One proven way to combat pain catastrophizing is to recognize it. During our conversation with patients we can listen for language which indicates negative thoughts and feelings e.g. “It’s awful and I feel that it overwhelms me” (helplessness);”I keep thinking about how much it hurts (rumination); “I’m afraid that the pain will get worse” (magnification). Helplessness or low self-efficacy correlates with level of disability among patients with chronic low back pain. Magnification is related HRQoL and functioning. Both helplessness and magnification are related to mental health QoL and depression.

        So, to my point, I think Pharmacists have a vital role to play in caring for people living with chronic pain. And we need to understand the underpinning psychosocial concepts. Validation is extremely important – showing the patient that their thoughts and feeling are understandable and legitimate is much more effective than reassurance. Acknowledging the person’s experiences validates their experiences of living with chronic pain and communicates empathy, acceptance and understanding without judgment. It helps set the stage for further engagement and behavioural change. As the Action Plan states, we need to reduce the reliance on medicines.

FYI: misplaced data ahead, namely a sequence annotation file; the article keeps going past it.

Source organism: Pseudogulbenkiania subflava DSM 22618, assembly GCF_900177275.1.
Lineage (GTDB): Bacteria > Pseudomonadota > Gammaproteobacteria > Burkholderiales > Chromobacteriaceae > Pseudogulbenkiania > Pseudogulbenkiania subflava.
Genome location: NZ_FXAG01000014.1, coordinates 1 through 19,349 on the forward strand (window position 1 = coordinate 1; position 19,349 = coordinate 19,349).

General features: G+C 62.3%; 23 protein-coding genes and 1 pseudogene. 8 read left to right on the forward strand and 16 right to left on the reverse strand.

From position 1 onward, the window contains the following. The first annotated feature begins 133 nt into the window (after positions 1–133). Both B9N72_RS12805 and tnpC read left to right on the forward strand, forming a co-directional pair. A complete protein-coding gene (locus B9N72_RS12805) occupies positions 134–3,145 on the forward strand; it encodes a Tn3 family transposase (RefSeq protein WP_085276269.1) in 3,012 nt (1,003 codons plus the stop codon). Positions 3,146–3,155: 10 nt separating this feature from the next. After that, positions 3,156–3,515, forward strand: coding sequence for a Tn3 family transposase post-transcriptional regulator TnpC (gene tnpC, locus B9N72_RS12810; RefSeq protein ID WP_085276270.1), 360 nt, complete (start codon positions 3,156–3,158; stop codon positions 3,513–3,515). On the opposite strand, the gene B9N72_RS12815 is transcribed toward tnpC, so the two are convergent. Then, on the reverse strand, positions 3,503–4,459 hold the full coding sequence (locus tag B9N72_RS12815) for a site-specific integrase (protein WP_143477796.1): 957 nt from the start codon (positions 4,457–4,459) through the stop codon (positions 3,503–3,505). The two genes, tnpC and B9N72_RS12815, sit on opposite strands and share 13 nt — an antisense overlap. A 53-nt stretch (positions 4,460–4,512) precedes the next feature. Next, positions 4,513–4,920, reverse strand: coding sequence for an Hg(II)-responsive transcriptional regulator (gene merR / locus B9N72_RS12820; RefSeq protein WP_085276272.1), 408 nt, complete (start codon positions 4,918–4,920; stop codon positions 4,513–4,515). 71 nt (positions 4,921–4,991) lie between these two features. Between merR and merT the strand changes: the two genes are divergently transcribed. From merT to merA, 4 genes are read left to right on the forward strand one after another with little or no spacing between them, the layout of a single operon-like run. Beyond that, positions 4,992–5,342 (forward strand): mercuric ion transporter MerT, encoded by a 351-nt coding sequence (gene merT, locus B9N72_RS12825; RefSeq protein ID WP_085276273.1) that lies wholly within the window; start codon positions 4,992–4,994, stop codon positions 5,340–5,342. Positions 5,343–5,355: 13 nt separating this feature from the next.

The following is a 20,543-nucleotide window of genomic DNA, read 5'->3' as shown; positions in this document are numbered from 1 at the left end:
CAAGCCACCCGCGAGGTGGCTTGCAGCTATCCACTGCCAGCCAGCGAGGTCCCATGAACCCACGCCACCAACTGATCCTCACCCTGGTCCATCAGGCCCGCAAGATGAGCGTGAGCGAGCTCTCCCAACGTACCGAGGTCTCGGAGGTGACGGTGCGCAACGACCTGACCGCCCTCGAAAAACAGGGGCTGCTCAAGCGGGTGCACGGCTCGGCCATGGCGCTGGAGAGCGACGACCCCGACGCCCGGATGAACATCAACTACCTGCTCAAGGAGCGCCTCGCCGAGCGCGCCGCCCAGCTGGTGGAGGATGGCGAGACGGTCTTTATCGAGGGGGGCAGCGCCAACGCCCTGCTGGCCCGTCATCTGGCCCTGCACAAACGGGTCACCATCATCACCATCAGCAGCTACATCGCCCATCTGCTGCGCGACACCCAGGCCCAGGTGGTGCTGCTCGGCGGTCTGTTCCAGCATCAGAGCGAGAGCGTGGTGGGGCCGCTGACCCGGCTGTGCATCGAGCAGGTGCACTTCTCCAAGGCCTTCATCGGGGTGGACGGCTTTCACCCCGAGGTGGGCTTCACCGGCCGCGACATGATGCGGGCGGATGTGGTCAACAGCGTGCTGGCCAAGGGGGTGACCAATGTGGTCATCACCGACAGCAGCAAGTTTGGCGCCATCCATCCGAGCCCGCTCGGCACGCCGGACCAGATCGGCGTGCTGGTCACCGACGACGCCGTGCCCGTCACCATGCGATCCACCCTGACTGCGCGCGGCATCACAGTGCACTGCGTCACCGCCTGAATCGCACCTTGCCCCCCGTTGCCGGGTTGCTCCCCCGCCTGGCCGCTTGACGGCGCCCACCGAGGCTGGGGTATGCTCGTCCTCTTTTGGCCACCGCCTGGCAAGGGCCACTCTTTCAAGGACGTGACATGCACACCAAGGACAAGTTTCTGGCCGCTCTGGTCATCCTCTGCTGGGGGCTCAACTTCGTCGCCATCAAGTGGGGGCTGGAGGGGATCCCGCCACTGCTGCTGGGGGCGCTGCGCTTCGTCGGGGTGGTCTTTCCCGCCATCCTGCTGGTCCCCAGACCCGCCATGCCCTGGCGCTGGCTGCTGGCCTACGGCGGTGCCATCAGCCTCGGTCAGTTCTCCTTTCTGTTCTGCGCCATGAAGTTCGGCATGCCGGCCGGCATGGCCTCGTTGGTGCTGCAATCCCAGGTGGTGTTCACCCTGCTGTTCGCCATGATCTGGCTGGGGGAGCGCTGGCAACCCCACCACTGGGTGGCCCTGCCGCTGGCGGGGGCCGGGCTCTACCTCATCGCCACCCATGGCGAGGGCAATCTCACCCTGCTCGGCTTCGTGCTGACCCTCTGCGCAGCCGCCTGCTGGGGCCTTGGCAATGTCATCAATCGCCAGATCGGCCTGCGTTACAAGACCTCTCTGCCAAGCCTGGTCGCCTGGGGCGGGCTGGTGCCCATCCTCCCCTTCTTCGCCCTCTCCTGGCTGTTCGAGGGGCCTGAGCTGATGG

• Jarrod McMaugh
          20/06/2019

          The issue still remains that the term “catastrophising” is not patient-centred (in fact, it is very far from it).

          The language we use to talk **about** people is as important as the language we use when talking to people.

          In fact, you’re response highlights the issue:
          “During our conversation with patients we can listen for language ….”